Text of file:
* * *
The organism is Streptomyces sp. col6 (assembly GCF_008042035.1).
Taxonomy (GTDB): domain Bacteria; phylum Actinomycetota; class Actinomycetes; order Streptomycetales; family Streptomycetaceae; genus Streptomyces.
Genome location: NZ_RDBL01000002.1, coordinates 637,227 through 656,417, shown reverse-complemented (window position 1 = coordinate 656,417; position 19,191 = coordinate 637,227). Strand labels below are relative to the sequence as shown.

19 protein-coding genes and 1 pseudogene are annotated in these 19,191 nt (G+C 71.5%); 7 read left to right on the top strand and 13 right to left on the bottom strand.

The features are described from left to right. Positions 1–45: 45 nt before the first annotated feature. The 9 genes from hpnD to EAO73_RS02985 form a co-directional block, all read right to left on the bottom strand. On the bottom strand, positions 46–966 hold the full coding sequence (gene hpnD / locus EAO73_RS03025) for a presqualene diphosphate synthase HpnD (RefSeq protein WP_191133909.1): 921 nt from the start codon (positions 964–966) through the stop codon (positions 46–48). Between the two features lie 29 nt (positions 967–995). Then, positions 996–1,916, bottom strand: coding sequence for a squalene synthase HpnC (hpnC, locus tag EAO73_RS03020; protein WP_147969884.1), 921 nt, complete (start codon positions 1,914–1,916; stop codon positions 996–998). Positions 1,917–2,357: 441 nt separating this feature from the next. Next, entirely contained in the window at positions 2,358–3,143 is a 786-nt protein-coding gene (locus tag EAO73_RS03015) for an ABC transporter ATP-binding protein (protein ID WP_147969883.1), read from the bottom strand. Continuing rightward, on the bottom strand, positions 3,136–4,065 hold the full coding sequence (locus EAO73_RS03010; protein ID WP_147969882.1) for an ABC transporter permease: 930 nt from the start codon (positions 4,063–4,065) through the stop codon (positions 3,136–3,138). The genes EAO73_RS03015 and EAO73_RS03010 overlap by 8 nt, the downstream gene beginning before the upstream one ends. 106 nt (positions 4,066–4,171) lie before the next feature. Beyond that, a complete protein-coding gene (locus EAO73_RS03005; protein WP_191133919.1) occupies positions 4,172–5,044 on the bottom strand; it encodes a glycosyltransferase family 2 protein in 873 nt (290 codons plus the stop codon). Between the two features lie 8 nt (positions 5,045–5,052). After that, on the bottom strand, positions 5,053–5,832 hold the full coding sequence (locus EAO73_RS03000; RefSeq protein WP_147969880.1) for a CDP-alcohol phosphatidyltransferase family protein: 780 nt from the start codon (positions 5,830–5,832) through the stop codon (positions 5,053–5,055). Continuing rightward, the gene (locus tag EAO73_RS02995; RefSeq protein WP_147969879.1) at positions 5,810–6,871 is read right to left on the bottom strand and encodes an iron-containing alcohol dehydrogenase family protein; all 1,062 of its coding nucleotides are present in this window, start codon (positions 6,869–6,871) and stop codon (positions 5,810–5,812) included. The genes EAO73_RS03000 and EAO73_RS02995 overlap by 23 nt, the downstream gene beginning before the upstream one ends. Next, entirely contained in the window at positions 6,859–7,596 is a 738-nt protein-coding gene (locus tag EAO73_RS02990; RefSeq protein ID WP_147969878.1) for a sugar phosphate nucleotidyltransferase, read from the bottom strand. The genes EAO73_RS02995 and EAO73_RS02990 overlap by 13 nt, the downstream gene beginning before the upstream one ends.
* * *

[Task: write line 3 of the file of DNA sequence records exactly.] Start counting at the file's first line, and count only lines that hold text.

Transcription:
Genome location: NZ_RDBL01000002.1, coordinates 637,227 through 656,417, shown reverse-complemented (window position 1 = coordinate 656,417; position 19,191 = coordinate 637,227). Strand labels below are relative to the sequence as shown.